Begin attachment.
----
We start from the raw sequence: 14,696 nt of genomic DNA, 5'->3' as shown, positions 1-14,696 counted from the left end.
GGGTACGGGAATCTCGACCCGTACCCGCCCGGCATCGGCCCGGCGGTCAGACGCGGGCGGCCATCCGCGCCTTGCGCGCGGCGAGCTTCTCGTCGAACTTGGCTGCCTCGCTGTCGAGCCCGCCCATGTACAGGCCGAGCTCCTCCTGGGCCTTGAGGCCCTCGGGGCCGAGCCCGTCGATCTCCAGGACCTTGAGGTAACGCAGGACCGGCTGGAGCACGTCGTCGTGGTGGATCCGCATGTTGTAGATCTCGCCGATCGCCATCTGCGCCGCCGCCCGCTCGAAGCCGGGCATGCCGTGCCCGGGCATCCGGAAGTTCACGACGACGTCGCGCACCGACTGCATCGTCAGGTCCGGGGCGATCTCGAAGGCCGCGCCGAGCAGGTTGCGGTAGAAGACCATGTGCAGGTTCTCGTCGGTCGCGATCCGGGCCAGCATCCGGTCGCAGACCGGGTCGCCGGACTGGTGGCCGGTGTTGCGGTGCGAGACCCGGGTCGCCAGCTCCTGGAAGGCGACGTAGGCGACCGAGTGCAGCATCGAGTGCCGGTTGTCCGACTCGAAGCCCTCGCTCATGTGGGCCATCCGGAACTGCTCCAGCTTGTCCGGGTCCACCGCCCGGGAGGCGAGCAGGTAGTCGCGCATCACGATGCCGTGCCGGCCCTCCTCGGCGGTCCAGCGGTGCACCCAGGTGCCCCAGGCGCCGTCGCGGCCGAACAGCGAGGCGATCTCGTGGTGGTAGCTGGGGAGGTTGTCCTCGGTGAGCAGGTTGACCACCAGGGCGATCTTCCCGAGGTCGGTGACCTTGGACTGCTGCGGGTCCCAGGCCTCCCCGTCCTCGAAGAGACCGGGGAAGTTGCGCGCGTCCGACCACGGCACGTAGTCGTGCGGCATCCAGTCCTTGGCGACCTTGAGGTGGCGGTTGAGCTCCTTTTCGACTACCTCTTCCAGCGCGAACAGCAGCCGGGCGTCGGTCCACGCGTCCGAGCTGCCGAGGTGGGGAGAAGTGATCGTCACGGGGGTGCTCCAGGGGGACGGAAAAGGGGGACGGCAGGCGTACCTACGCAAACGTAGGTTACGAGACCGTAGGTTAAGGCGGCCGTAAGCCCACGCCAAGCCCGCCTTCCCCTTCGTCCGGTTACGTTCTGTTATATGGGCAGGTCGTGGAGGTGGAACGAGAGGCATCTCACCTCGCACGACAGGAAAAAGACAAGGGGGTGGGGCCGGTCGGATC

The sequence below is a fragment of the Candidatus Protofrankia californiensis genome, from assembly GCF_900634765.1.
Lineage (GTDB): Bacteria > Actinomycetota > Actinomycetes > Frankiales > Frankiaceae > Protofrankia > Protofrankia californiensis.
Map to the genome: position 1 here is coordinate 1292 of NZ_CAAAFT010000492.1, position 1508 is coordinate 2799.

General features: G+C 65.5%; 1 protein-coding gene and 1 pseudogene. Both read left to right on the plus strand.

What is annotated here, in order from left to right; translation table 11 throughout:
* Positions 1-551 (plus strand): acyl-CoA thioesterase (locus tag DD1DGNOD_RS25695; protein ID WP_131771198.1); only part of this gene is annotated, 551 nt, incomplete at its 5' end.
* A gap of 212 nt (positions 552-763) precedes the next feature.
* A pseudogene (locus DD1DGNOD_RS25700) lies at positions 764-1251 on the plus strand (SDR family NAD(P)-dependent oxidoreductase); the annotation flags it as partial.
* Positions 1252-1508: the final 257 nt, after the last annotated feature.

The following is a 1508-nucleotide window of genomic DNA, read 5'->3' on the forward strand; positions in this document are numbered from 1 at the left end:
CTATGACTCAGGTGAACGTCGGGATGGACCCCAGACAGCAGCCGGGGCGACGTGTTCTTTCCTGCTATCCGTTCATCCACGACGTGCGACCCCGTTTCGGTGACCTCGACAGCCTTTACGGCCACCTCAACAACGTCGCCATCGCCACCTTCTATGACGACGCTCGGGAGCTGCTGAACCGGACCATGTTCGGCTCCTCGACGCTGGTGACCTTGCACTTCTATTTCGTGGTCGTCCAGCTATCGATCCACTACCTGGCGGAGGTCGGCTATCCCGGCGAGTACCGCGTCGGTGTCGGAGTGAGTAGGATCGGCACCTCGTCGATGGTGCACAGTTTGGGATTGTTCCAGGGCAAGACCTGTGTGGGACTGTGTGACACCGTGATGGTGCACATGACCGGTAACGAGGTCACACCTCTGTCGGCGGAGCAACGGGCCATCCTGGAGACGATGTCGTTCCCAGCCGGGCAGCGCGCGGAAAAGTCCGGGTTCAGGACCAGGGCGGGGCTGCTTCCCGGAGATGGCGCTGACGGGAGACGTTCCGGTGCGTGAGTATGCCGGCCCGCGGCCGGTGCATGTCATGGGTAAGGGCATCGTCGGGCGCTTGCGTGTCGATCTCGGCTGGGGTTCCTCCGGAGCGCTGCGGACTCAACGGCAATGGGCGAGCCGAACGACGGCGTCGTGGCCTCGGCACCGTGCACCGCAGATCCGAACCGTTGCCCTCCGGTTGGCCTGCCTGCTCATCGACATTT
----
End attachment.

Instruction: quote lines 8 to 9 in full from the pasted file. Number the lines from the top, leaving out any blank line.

* Positions 1-551 (plus strand): acyl-CoA thioesterase (locus tag DD1DGNOD_RS25695; protein ID WP_131771198.1); only part of this gene is annotated, 551 nt, incomplete at its 5' end.
* A gap of 212 nt (positions 552-763) precedes the next feature.